The process of creating Solitaire: An Original Play was developed by Justin M. Schlabach when he practiced theatre in Spokane, Washington. This method was discovered when he worked with Old Orchard Theatre on their production of Hog Heaven and further developed it in a second production titled On the Subway.

Solitaire: An Original Play started with a premise: Create a theatrical production from the ground up exploring depression through the metaphor of the classic card game Solitaire. The premise was born while Schlabach was playing solitaire in December 2015. He noticed that many aspects of the game seemed to emulate life. However, it wasn’t until May 2015 when he stumbled upon Brad Paisley’s song “Whiskey Lullaby” that depression became the apt choice for a subject.

Using this launching point, Schlabach and the ensemble members met several times a week to discuss depression, its effects on the individual, and how to find the light in this subject of darkness. The ensemble also brought what is called Source Material, anything that inspired them in regards to the premise. The Source Material could be articles, items, books, quotations, pictures, etc. In addition, songs were brought in to demonstrate the Yin and Yang (Struggle and Light) of depression. For example, songs brought by Schlabach were “Whiskey Lullaby” by Brad Paisley for the struggle juxtaposed with “Here Comes the Sun” by the Beatles to show the light. Not all materials were used in the play, but the idea was to bring as much to the table as possible so choices could be made.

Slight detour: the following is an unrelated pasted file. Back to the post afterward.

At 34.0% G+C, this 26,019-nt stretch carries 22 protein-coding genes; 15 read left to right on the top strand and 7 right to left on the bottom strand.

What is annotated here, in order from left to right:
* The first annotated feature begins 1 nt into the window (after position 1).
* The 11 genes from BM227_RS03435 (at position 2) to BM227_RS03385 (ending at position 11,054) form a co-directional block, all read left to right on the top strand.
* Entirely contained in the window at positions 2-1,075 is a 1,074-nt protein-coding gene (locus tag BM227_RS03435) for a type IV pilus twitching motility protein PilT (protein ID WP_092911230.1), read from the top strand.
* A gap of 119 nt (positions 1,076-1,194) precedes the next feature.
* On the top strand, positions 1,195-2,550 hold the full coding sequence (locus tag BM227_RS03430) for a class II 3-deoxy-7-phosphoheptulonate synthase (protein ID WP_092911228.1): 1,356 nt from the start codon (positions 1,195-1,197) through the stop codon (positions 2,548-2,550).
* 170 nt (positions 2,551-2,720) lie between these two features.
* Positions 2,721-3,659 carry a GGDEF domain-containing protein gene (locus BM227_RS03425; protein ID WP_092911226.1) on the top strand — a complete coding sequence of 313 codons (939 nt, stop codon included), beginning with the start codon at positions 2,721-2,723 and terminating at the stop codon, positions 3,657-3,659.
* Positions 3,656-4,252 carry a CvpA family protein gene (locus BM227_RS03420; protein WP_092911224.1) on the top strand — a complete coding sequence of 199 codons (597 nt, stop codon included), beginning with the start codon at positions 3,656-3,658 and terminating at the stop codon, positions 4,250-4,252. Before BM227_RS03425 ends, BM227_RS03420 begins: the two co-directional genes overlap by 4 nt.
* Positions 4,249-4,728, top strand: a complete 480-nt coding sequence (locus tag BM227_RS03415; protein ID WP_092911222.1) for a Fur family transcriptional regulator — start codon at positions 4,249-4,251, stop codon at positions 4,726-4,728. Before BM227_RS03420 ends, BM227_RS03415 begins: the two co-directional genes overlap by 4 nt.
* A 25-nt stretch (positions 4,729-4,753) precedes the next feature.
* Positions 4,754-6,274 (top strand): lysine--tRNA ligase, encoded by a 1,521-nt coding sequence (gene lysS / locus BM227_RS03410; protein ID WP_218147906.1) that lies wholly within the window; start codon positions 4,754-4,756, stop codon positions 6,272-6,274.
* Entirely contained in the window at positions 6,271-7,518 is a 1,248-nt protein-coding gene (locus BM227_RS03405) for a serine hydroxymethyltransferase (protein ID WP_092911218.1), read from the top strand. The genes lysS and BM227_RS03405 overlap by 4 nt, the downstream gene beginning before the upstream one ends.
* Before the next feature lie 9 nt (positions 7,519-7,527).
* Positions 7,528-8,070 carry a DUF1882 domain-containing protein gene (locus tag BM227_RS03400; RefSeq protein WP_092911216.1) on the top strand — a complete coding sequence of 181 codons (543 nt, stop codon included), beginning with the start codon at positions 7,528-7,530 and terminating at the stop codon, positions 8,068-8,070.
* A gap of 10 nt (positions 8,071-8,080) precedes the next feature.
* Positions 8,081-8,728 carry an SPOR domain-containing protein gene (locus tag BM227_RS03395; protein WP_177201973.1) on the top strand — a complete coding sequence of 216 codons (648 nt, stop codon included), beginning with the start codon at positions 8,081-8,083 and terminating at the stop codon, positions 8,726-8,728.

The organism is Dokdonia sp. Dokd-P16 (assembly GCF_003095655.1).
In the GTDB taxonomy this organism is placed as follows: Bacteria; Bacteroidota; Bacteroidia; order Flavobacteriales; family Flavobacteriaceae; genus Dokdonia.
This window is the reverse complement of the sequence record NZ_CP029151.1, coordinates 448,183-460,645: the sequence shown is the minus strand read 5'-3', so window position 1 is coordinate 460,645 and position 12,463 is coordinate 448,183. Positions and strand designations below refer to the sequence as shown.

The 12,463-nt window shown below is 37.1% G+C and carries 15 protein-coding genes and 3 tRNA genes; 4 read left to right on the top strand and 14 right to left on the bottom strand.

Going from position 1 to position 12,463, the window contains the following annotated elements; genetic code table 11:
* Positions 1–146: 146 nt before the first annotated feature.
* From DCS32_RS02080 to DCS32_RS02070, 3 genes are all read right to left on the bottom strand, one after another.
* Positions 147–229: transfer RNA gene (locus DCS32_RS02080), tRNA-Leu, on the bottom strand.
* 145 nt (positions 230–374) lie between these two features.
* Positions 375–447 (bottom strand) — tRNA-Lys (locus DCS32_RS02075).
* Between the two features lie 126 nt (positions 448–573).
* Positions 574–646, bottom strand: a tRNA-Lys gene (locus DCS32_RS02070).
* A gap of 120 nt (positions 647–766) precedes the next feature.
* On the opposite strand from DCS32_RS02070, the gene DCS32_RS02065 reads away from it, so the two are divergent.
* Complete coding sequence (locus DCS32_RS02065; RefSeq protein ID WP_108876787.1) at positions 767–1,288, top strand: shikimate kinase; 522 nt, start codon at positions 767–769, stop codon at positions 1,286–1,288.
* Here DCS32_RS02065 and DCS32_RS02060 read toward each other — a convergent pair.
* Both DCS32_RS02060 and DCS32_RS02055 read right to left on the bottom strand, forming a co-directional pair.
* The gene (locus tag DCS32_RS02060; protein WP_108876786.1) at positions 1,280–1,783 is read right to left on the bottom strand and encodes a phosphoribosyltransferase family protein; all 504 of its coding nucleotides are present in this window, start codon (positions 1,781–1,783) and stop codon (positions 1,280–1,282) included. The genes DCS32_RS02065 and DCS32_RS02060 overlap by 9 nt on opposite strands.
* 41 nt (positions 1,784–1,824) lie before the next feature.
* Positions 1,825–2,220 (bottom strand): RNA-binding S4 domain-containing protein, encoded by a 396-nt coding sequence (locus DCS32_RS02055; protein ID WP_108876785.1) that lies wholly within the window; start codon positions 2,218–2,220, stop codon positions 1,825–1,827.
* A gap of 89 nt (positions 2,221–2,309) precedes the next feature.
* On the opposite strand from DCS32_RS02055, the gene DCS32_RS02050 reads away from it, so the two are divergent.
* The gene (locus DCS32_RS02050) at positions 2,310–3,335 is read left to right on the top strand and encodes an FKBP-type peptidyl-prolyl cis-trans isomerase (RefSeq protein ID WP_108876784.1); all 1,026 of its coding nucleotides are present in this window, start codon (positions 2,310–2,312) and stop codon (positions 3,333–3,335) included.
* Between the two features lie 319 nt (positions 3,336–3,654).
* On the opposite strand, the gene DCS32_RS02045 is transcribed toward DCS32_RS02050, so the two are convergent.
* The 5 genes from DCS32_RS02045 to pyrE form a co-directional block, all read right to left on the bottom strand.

Once there was adequate Source Material, Schlabach conducted improvisation exercises to pull theatrical ways of presenting the material. Schlabach selected activities that could be tailored to the material already collected and learned by the ensemble. As was the case with the Source Material, not everything discovered in improvisation was used, but it provided choices to select in creating a script to present to an audience. Carefully matching elements from the process, Schlabach wrote a script in 20 days to give to the ensemble as dialogue, character arches, and narrative. From this script, the ensemble was cast as their respective characters and blocking began to create the story you will see in this performance.